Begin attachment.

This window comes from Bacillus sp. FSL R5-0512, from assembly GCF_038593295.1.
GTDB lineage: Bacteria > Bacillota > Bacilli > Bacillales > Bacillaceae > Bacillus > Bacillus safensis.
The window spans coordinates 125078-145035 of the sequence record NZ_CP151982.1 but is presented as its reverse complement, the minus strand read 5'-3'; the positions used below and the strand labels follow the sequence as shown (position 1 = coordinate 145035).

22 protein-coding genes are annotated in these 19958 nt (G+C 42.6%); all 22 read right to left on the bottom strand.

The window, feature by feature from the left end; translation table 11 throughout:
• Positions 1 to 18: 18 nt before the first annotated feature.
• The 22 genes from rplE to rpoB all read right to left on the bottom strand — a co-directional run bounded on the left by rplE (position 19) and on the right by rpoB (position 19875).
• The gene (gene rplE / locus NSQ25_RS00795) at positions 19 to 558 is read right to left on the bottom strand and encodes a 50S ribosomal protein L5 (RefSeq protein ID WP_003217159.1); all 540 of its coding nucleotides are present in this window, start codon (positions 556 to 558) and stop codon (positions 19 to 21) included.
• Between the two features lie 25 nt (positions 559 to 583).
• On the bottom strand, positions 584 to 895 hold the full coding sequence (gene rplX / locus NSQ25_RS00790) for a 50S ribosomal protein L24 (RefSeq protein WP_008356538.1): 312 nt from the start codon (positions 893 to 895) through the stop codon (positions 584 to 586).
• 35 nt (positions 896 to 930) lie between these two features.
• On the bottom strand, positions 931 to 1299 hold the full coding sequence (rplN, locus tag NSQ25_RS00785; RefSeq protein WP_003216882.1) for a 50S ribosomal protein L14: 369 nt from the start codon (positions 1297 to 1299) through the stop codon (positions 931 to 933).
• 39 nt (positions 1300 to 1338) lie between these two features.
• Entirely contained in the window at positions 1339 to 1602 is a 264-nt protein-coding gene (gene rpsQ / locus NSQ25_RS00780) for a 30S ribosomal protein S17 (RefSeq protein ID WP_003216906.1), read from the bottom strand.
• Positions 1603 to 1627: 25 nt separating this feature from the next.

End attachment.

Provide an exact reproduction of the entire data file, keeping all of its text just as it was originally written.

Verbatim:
This window comes from Bacillus sp. FSL R5-0512, from assembly GCF_038593295.1.
GTDB lineage: Bacteria > Bacillota > Bacilli > Bacillales > Bacillaceae > Bacillus > Bacillus safensis.
The window spans coordinates 125078-145035 of the sequence record NZ_CP151982.1 but is presented as its reverse complement, the minus strand read 5'-3'; the positions used below and the strand labels follow the sequence as shown (position 1 = coordinate 145035).

22 protein-coding genes are annotated in these 19958 nt (G+C 42.6%); all 22 read right to left on the bottom strand.

The window, feature by feature from the left end; translation table 11 throughout:
• Positions 1 to 18: 18 nt before the first annotated feature.
• The 22 genes from rplE to rpoB all read right to left on the bottom strand — a co-directional run bounded on the left by rplE (position 19) and on the right by rpoB (position 19875).
• The gene (gene rplE / locus NSQ25_RS00795) at positions 19 to 558 is read right to left on the bottom strand and encodes a 50S ribosomal protein L5 (RefSeq protein ID WP_003217159.1); all 540 of its coding nucleotides are present in this window, start codon (positions 556 to 558) and stop codon (positions 19 to 21) included.
• Between the two features lie 25 nt (positions 559 to 583).
• On the bottom strand, positions 584 to 895 hold the full coding sequence (gene rplX / locus NSQ25_RS00790) for a 50S ribosomal protein L24 (RefSeq protein WP_008356538.1): 312 nt from the start codon (positions 893 to 895) through the stop codon (positions 584 to 586).
• 35 nt (positions 896 to 930) lie between these two features.
• On the bottom strand, positions 931 to 1299 hold the full coding sequence (rplN, locus tag NSQ25_RS00785; RefSeq protein WP_003216882.1) for a 50S ribosomal protein L14: 369 nt from the start codon (positions 1297 to 1299) through the stop codon (positions 931 to 933).
• 39 nt (positions 1300 to 1338) lie between these two features.
• Entirely contained in the window at positions 1339 to 1602 is a 264-nt protein-coding gene (gene rpsQ / locus NSQ25_RS00780) for a 30S ribosomal protein S17 (RefSeq protein ID WP_003216906.1), read from the bottom strand.
• Positions 1603 to 1627: 25 nt separating this feature from the next.